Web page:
Stirred cell membrane emulsification and factors influencing dispersion drop size and uniformity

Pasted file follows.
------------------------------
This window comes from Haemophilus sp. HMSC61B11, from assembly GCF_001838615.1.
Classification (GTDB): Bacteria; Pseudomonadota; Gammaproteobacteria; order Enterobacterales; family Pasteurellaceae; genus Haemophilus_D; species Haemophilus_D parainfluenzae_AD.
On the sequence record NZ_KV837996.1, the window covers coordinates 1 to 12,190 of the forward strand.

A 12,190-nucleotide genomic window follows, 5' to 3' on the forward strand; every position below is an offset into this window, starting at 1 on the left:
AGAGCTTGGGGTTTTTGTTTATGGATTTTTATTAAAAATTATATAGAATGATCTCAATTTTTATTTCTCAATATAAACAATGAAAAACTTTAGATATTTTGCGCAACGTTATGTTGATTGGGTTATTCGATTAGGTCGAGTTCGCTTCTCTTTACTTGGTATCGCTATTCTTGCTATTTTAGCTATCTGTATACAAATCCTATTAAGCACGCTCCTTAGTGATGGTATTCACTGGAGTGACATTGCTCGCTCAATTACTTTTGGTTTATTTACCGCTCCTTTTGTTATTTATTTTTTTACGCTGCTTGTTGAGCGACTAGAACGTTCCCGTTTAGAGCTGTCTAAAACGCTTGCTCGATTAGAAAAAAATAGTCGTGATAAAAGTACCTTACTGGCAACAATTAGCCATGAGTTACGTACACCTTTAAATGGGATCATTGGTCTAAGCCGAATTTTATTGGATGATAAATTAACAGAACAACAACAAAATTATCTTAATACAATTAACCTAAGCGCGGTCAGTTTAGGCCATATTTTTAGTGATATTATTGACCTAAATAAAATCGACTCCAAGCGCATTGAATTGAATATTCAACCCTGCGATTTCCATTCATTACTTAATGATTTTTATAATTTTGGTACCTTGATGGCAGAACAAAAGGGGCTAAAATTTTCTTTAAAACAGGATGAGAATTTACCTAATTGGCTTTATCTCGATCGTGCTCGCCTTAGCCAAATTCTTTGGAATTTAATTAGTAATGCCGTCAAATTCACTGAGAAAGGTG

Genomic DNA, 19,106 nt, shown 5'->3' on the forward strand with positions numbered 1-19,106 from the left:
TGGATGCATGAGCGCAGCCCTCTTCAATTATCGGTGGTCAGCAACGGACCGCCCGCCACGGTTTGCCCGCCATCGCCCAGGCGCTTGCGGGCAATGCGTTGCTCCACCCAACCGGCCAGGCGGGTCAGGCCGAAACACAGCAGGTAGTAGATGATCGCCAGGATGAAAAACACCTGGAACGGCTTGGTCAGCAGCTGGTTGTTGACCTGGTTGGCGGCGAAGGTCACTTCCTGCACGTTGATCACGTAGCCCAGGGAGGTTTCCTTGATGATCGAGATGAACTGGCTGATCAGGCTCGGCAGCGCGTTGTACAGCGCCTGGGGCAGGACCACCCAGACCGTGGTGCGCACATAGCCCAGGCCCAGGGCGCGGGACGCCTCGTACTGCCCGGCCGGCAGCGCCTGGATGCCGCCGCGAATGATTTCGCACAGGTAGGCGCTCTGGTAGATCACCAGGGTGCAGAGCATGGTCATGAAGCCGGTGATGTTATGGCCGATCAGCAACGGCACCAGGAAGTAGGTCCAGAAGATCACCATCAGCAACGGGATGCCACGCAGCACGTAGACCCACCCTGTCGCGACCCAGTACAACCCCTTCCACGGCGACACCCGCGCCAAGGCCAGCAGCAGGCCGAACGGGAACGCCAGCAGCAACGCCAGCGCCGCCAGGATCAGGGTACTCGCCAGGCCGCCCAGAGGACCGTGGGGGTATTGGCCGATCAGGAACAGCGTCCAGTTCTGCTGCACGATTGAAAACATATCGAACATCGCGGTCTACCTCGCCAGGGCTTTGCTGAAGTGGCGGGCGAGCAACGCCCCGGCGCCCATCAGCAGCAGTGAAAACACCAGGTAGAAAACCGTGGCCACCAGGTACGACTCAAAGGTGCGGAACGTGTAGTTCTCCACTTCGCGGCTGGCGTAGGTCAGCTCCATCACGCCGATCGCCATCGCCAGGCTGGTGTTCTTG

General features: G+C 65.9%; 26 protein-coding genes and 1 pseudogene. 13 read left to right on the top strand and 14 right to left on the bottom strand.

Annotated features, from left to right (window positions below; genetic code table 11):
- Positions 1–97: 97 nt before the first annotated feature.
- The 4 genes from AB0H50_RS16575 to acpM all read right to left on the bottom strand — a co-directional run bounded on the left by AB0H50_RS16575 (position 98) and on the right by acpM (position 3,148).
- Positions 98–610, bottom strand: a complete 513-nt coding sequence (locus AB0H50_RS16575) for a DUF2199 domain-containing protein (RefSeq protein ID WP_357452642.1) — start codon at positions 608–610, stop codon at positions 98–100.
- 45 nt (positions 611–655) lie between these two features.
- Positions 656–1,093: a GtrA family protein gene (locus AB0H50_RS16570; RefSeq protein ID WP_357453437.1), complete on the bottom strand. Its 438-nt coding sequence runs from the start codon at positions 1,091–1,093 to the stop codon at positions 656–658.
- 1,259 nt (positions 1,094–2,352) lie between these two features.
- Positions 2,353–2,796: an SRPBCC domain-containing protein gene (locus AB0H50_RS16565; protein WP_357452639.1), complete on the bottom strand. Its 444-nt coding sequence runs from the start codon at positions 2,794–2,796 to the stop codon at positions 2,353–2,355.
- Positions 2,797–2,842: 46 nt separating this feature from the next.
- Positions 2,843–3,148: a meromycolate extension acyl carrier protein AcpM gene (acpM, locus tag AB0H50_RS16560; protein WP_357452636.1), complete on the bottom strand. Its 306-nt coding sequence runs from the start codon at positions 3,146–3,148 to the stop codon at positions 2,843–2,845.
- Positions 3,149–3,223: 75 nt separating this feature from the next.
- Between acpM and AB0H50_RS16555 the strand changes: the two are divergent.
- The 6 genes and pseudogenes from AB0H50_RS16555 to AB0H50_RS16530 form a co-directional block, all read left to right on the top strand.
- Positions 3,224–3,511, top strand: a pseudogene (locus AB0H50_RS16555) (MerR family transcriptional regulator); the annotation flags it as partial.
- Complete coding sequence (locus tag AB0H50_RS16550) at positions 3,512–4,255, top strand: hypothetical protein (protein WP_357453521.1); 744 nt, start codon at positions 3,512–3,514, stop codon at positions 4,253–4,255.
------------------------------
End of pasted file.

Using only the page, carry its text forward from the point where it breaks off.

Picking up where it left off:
Water-in-oil (w/o) and oil-in-water (o/w) emulsions were generated using 30-μm pore diameter surface membranes to investigate the factors influencing drop size, and the degree of uniformity of drop size distribution, using a stirred cell employing a simple paddle mounted above a circular disc membrane. The importance of the transitional radius, which is the radius at which the vortex around the unbaffled paddle stirrer changes from a forced vortex to a free vortex and the shear stress at the membrane surface below the stirrer is at its greatest, is demonstrated. Monosized emulsions were produced, with drop size distribution coefficient of variation values of 10% for o/w emulsions and 13.5% for w/o emulsions. These tests demonstrated that a membrane of reduced annular operating area (ringed membrane) produced a more monosized o/w emulsion than a membrane where the full area was used to generate the emulsion, without affecting the mean drop size. The improved size distribution was achieved while the transitional radius was located within the ringed annular section of the membrane. The force balance model, applied to drops formed at the surface of the membrane during emulsification, predicted the droplet diameter provided further drop break up within the stirred cell did not occur. Drop break up occurred at Reynolds numbers below 300 for both oil-in-water and water-in-oil dispersions. Therefore, for Reynolds numbers greater than this, an annular radial ring membrane can be designed to produce monosized droplets using the stirred cell at known continuous phase viscosities with predictable mean droplet size. This knowledge can be used as a design tool to produce monosized droplets of a specified size for various applications using simple stirred cell emulsification.

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